Sep 5, 2019

DIY Concrete Pumpkins


Hey Ya'll!

Ready to make some concrete pumpkins for Halloween?
I sure am even though it is September 5th.  I've been ready for a few weeks now.
I made these two pumpkins for just about $4.00 each.
And they weigh approximately 25 pounds each!

This is a very simple and inexpensive process, so don't worry much about messing up.

Here's what you will need:
- A 50 pound bag of Quickrete $5.00 (I got from Lowes) Makes 2 pumpkins
-Pam cooking spray or Generic brand like I used "Chef's Own $1.00
-2 Plastic Pumpkins $1.00 each
-Mixing bucket
-Water
-Sharp utility knife
-
.
I didn't have any plastic pumpkins on hand from last Halloween so I first looked around at the local Goodwill.  There I found three of them for only .99cents each.   Sad only because new at Walmart they were 1.00 each. lol. So even though super cheap, I just figured they'd be cheaper for some reason.



Here is a photo of most of my supplies.  Notice there are three pumpkins I had ready.
Well, I found out quick that a 50 pound bag of Quickrete concrete mix only makes 2 pumpkins!
Yes that's right.  So each pumpkin after done will be approximately 25 pounds right?


I used an old Lowes plastic 5 gallon utility bucket for mixing the concrete in.

Here's my trick. Since the bag is so heavy and awkward to handle, I sit it on the back of my truck's tailgate.  Then I slit a whole into the bottom, corner of the bag and let it freely pour directly into my bucket.


This is so much easier than handling the bag so many times, adding a touch more and so.


Don't mix it too runny!  Read your bag for best instructions.



Here is a very important part!
Right before you begin to pour your concrete mix into your pumpkins, 
YOU MUST SPRAY THE INSIDES GOOD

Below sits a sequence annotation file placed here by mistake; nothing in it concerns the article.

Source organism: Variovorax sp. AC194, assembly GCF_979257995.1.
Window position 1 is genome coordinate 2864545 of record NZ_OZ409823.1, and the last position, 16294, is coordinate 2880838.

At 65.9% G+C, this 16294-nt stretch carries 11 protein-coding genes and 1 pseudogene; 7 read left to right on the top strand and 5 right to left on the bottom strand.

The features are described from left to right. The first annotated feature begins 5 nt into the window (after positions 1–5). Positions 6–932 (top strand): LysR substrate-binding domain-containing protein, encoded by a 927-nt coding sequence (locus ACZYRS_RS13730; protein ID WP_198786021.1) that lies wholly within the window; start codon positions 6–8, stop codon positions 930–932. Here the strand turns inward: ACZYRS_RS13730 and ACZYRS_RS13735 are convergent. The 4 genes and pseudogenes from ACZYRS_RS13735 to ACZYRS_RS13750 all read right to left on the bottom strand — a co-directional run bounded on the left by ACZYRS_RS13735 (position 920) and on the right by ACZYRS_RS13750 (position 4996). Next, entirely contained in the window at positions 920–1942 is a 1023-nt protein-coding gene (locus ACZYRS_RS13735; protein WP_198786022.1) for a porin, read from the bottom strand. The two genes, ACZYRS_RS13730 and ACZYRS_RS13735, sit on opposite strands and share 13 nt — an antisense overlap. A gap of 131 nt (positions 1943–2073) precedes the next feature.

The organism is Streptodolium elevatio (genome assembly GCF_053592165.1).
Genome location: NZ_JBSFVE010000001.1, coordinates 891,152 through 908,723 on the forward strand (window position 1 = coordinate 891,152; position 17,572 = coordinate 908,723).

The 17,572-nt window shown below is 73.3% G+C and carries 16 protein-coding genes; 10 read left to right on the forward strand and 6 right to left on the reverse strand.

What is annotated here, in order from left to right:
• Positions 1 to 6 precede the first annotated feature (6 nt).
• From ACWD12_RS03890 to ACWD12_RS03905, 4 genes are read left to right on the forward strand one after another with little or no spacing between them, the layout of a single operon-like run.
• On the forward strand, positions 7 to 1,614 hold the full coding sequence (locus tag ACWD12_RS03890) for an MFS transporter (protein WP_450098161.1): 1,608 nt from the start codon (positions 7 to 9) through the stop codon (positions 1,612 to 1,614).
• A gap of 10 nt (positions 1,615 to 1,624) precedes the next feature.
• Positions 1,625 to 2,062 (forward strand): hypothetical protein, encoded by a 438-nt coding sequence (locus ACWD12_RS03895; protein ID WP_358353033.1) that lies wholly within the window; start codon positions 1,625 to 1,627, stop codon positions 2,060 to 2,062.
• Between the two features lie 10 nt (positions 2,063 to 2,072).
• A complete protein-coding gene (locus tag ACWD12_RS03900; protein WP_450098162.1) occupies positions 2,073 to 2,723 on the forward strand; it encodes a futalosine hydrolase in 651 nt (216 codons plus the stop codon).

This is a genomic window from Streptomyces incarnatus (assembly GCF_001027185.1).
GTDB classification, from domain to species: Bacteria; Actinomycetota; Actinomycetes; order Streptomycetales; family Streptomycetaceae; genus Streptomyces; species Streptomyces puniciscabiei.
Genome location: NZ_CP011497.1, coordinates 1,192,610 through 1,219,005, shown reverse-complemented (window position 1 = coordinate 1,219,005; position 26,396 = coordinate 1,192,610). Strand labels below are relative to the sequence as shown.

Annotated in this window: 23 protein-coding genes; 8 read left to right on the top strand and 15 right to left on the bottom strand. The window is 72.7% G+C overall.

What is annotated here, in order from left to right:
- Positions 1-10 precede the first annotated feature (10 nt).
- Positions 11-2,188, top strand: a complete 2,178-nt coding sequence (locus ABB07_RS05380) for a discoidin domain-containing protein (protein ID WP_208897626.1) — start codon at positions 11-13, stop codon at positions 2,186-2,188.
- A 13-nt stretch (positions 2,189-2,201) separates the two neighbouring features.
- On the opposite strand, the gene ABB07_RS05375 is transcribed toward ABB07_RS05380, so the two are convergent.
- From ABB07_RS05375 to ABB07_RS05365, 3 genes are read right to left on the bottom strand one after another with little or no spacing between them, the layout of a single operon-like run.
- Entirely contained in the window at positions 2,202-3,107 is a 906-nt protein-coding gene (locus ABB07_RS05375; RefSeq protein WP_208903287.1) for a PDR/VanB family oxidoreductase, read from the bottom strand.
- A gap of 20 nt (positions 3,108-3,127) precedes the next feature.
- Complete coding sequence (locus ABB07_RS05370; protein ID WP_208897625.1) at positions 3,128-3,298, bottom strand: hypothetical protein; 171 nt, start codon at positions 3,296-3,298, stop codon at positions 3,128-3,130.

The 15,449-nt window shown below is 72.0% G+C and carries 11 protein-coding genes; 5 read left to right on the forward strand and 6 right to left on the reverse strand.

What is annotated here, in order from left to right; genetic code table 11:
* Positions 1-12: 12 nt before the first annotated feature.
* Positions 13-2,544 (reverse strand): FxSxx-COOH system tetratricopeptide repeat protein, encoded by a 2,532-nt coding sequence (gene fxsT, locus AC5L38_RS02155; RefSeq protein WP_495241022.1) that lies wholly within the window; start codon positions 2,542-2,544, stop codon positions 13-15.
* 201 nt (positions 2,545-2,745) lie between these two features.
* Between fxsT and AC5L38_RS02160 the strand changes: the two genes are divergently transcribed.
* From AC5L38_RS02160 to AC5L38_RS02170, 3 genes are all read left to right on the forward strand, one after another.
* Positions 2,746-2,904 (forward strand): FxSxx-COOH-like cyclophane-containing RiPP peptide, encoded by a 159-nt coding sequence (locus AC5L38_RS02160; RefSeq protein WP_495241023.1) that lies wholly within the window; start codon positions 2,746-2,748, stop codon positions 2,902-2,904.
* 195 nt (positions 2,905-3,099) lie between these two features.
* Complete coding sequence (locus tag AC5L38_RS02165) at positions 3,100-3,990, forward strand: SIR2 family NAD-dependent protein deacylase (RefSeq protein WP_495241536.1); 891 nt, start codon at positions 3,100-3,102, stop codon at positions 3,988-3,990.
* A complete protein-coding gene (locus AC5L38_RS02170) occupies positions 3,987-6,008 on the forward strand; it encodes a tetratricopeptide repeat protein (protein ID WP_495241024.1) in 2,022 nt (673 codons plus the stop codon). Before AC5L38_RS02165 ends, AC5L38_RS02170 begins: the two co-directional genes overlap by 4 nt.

with a coat of the PAM or Generic cooking spray.

This will coat the insides and allow the concrete to release easier later on after drying.


I used a plastic, kids shovel I had on hand for dipping the concrete out and into the pumpkin.


I tried to keep it from coming out.
But it was hard because after you fill up your pumpkin, 
you must keep lifting it up and tapping it down on the ground 
to release any air bubbles trapped inside.
Do this over and over a few times.



You can always take your hand or cloth and wipe away the excess right at the rim.

Now comes the hard part.....
You must let them sit for about 24 hours before you start to cut the plastic buckets.


This is how I made my cuts.
I did four slices, top to bottom very carefully.
Try to avoid cutting so deep that it marks the concrete.
The concrete of mine, was still not completely set up even after 24 hours.


And then you slowly peel them back.


And then the concrete pumpkin will finally begin to emerge completely out of the plastic.



And this is it.
This is my very first try at making a Concrete Pumpkin.

I did let them sit another 24 hours after getting them out of the plastic before handling them too much.

You can see the holes in the concrete where air was apparently still trapped.

But for my purposes they are just fine.
I've read about a countertop mix available at Lowes that allows for a super smooth finish.
But for me just wanting them to sit outside as decoration, I don't want to add anything to the mix to make it very expensive.




Here are the plastic buckets after I got the concrete out.


And here it is after it was all complete.
I like the concrete look but on the next one I may do a white, crackle paint finish.

Jul 26, 2019

DIY Camping Sign EAT Sleep CAMP Repeat


Eat Sleep Camp Repeat Sign from Booth555.com

I saw an idea for this cute type of sign on Pinterest. Although, it was a cute, smaller hanging sign.
I loved the lettering and design but
I wanted something large that you could sit out and people would see it immediately. 
Kinda like a focus to get you in the outdoorsy mood.

So I went looking around in our garage and sheds until I found this old, solid board.